ICE says double-murder suspect was protected by California sanctuary city

A shocking violent attack at a California church has local leaders demanding a rethink of sanctuary policies Wednesday after the suspect was revealed to be an immigrant with a lengthy criminal record and multiple deportation requests from ICE, all of which were refused.

Fernando De Jesus Lopez-Garcia, who is in the country illegally, had a nearly 15-year rap sheet including disturbing the peace, lying to police, resisting arrest, assault with a deadly weapon and felony domestic violence.

In just the last two years, jail officials in two different counties ignored three detainer requests from U.S. Immigration and Customs Enforcement, including one as recently as June.

On Sunday, police say, Mr. Lopez-Garcia was free on the streets and likely high on methamphetamine when he stabbed five people at a Baptist church that also runs a homeless shelter in San Jose. He now faces two counts of murder and three counts of attempted murder.

San Jose Police Chief Eddie Garcia said it’s the latest violent attack by someone who could have been deported by ICE, but was instead protected by local sanctuary policies.

“How many incidents does it take? How many lives does it take to institute some change?” he demanded at a press conference Wednesday.

California has one of the country’s marquee sanctuary policies, severely limiting cooperation with ICE, but Santa Clara County’s restrictions go even further.

Chief Garcia said that because of Mr. Lopez-Garcia’s criminal record, state law would have allowed local authorities to notify ICE of his release. Under the county’s even stricter policy, however, local authorities are prohibited from tipping off ICE.

So ICE wasn’t notified of Mr. Lopez-Garcia’s release in June after his latest domestic violence case.

“Here we have catastrophic proof of the abject failure of California’s sanctuary policies,” said David Jennings, director of ICE’s deportation operations in its San Francisco field office. “The only person this policy protected was a criminal; permitting him to reoffend over and over again.”

He said if any of the three detainer requests ICE had placed on Mr. Lopez-Garcia over the last couple years had been honored, he could have been removed from the streets.

“These are deaths that likely could have been prevented had local law enforcement cooperated with ICE,” Mr. Jennings said.

Local officials said there were other opportunities beyond deportation to stop the stabbings.

Better services for the homeless — Mr. Lopez-Garcia himself was “unhoused,” as were several of his victims, local officials said — and more readily available drug treatment might have helped.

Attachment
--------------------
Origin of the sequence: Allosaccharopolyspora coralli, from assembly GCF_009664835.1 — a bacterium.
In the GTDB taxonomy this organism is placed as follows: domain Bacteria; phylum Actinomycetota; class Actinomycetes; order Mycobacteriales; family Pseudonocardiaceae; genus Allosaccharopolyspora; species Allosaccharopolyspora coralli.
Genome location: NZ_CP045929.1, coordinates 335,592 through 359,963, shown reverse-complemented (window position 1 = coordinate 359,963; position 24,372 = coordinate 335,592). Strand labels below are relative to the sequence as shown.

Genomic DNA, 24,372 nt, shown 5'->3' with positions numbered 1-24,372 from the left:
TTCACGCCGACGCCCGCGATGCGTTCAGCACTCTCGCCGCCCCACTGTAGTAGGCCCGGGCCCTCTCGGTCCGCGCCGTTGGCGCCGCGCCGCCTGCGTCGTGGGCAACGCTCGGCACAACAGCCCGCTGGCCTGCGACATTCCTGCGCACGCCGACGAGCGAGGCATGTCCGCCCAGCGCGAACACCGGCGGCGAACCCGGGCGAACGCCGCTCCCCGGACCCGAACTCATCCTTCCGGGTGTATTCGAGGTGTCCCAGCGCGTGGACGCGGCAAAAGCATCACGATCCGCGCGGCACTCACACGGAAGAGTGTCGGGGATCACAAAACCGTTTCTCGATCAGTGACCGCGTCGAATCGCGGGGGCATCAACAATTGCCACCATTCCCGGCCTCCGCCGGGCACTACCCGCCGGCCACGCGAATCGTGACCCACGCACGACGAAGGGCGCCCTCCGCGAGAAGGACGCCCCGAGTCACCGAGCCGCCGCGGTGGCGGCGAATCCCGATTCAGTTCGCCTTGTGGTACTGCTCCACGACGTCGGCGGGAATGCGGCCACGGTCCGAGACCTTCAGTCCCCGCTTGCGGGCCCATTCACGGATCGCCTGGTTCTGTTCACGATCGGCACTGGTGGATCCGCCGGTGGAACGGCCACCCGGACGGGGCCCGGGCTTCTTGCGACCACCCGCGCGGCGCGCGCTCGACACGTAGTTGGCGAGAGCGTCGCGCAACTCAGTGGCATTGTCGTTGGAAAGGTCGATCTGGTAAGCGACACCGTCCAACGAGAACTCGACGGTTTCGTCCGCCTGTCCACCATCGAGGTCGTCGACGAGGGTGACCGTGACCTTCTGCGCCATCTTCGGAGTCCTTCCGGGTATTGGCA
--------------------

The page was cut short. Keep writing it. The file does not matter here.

So, too, would a less lenient criminal justice policy, said San Jose Mayor Sam Liccardo.

Mr. Lopez-Garcia was arraigned in June on misdemeanor domestic violence charges, at a time when he was already on probation for a felony domestic violence charge. Prosecutors argued he should be kept behind bars pending trial, but the judge released him without bail.

“We cannot avoid the conclusion that this was preventable,” Mr. Liccardo said.

He suggested the rights of the accused have come to trump the rights of victims and community safety.

“Changes in our criminal justice system have not made our community safer. This pendulum has swung too far,” he said.

He, like Chief Garcia, said the county’s sanctuary policy was also to blame.

“In those very rare circumstances where an undocumented offender has a record of violent or serious prior convictions, the county should be acting in accordance with the state’s Values Act and notifying ICE that a person will be released out into the community unless ICE responds,” the mayor said.

Santa Clara County supervisors pondered changes last year, after a San Jose mother was killed in her home and police arrested an undocumented immigrant who’d been repeatedly protected by the county’s sanctuary policy. But the supervisors left the strict noncooperation policy in place.

The county has also fought President Trump in court and prevailed, defeating his attempt to punish sanctuary cities by stripping funding.

Mr. Liccardo said in addition to last year’s murder and this weekend’s stabbings, there were “several other serious crimes” where ICE should have been notified but wasn’t, thanks to the sanctuary policy. He said those crimes didn’t “make the news cycle.”

He and Chief Garcia both said in the wake of the killings, it’s time for another rethink.

“This suspect had a long record of domestic violence and drug use, and he should have been in jail, in federal custody, in drug treatment or in jail in his own country, but not on the streets in our community,” the mayor said.

The number of sanctuary communities has soared under the Trump administration as local politicians seek to show resistance to Mr. Trump’s stricter immigration enforcement.

But along with that increase have come a number of high-profile killings, spanning the country.

King County, which includes Seattle, saw two murders laid at the feet of undocumented immigrants last year. In one, a 16-year-old student had his head bashed in with a bat, then was chopped apart with a machete.

Across the country in Prince George’s County, Maryland, authorities released several undocumented immigrants who would go on to be accused of multiple gang-related murders, including one stabbing this summer in Baltimore.

Neither jurisdiction has revisited its sanctuary policy.

*story by The Washington Times